Thursday, July 2, 2015

Nepeta by Sharon Faircloth

Behold the “almost perfect” Nepeta, a member of the Lamiaceae family!   A bushy perennial, its common name is Catmint.  It is well suited to our mountain environment for a variety of reasons.  It’s not only ornamental; it has a pleasant fragrance and is easy to grow.

It blooms delicate long lasting blue flowers in late spring and then again in late summer so it’s almost continuously in bloom.  It has very pretty bluish gray leaves that remind me a bit of lavender, which I find much more challenging to grow.

Once established, it is quite drought tolerant when planted in full sun or partial shade.  It’s not particularly picky about the soil as long as it has good drainage.

The wild life we like to encourage in our gardens like bees, butterflies and hummingbirds are all attracted to the plant.  Even better -- deer and elk have no interest.  Catmint and yarrow are literally the only plants that elk have never touched in my yard. 

So, what’s the downside of the “almost perfect” Catmint?  As it gets bigger, it has a tendency to lie down.  You can be quite ruthless in cutting it back and it will rebound surprisingly quickly and bloom again.  It can also become invasive in small areas.

 As mountain gardeners, we are always experimenting.  We find exotic plants we love, that we wish would love us back and it often results in utter disappointment.  Here’s the plant that you can pretty much ignore and it will thrive in your neglect! 

Tuesday, June 23, 2015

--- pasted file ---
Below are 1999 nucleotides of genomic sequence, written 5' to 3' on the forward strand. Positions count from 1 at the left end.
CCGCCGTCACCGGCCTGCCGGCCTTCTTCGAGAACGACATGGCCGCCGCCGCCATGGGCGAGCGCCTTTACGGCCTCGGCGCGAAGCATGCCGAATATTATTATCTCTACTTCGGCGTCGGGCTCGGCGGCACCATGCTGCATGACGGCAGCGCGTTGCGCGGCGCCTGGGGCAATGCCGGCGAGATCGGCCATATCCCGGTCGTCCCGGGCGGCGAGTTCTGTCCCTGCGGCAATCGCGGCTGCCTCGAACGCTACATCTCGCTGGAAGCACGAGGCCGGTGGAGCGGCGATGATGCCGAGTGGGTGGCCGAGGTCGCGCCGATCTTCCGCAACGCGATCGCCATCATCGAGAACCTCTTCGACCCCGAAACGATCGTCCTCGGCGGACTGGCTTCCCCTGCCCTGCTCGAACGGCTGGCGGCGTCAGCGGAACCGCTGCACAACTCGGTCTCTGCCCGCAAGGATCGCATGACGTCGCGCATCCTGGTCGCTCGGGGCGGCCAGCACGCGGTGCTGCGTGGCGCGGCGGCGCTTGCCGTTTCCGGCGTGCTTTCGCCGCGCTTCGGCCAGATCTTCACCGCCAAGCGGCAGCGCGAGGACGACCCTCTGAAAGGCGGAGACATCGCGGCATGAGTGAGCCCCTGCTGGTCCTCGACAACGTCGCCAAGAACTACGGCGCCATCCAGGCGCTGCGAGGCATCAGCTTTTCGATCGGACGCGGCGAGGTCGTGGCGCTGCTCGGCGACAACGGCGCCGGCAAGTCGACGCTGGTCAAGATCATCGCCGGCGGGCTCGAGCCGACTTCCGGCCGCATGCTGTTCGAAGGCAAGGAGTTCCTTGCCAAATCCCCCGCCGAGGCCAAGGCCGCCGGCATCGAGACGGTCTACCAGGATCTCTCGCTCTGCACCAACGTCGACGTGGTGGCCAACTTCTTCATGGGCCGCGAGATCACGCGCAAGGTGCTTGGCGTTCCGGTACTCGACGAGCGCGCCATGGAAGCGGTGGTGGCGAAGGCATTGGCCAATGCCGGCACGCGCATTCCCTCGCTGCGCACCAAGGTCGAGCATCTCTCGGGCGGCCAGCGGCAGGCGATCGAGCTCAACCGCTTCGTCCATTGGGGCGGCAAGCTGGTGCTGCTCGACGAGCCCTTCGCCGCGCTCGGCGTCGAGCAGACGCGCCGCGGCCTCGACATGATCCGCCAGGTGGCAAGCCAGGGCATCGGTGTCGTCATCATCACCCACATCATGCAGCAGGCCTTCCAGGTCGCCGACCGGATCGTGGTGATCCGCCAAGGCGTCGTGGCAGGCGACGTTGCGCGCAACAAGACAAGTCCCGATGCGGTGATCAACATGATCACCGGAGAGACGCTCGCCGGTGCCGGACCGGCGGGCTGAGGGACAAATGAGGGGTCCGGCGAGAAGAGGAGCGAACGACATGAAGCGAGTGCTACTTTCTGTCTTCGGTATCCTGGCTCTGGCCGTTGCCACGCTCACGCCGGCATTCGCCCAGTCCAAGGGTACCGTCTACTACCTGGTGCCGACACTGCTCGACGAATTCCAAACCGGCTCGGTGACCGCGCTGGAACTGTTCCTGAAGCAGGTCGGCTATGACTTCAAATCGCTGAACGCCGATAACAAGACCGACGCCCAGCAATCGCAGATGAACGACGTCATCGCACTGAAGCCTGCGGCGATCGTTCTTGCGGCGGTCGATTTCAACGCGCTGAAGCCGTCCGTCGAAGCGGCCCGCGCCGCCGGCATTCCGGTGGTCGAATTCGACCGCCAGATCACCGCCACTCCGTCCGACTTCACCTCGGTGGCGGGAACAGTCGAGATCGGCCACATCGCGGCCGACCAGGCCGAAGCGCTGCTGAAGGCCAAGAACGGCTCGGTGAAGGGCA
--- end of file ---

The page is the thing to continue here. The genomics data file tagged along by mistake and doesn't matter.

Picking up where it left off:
Wind pollination by Irene Shonle, CSU Extension Agent/Director in Gilpin County

Because plants are rooted in the ground, they use one of two major strategies to get their pollen from one plant to another to produce the next generation.
One is through the means of animals– think bees, hummingbirds, butterflies, and even bats.  In exchange for nectar or pollen, the animal visits one plant and then another, physically transferring the pollen.
Bumblebee with pollen sacs, photo Tony Wills, Wikipedia

Some plants, however, skip the middleman, and literally throw caution to the wind.  They release their pollen, “hoping” that some will land on another plant of the same species.  Because these wind-pollinated plants depend on something that is as unpredictable as wind, they are forced to release clouds and clouds of pollen, rather than the much smaller amounts produced by insect-pollinated plants.
That is why everything is now coated with a green-yellow film.   The pollen grains get into noses and throats and eyes, and can be very irritating.  And, interestingly, I just heard from a friend’s allergist that people are rarely actually allergic to pine pollen  – the pollen grains are too big to really cause much of a reaction.  However, there are lots of other plants flowering right now that can cause an allergic reaction, and that combined with the irritant of the pine pollen is enough to make for some true suffering for the unfortunate.  Luckily, the season doesn’t last too long, and we can all hope for a nice rain to drop it out of the air.

Pine Pollen Storm, Irene Shonle
Even though pine pollen may not be the major cause for sneezing and hayfever, other wind pollinated plants more than make up for it.  Ragweed is the major culprit, other wind-pollinated problem children are  sagebrush, redroot pigweed, lamb’s quarters, Russian thistle (tumbleweed), and English plantain. Some species of grasses and other wind-pollinated trees also produce highly allergenic pollen ( I personally am allergic to smooth brome).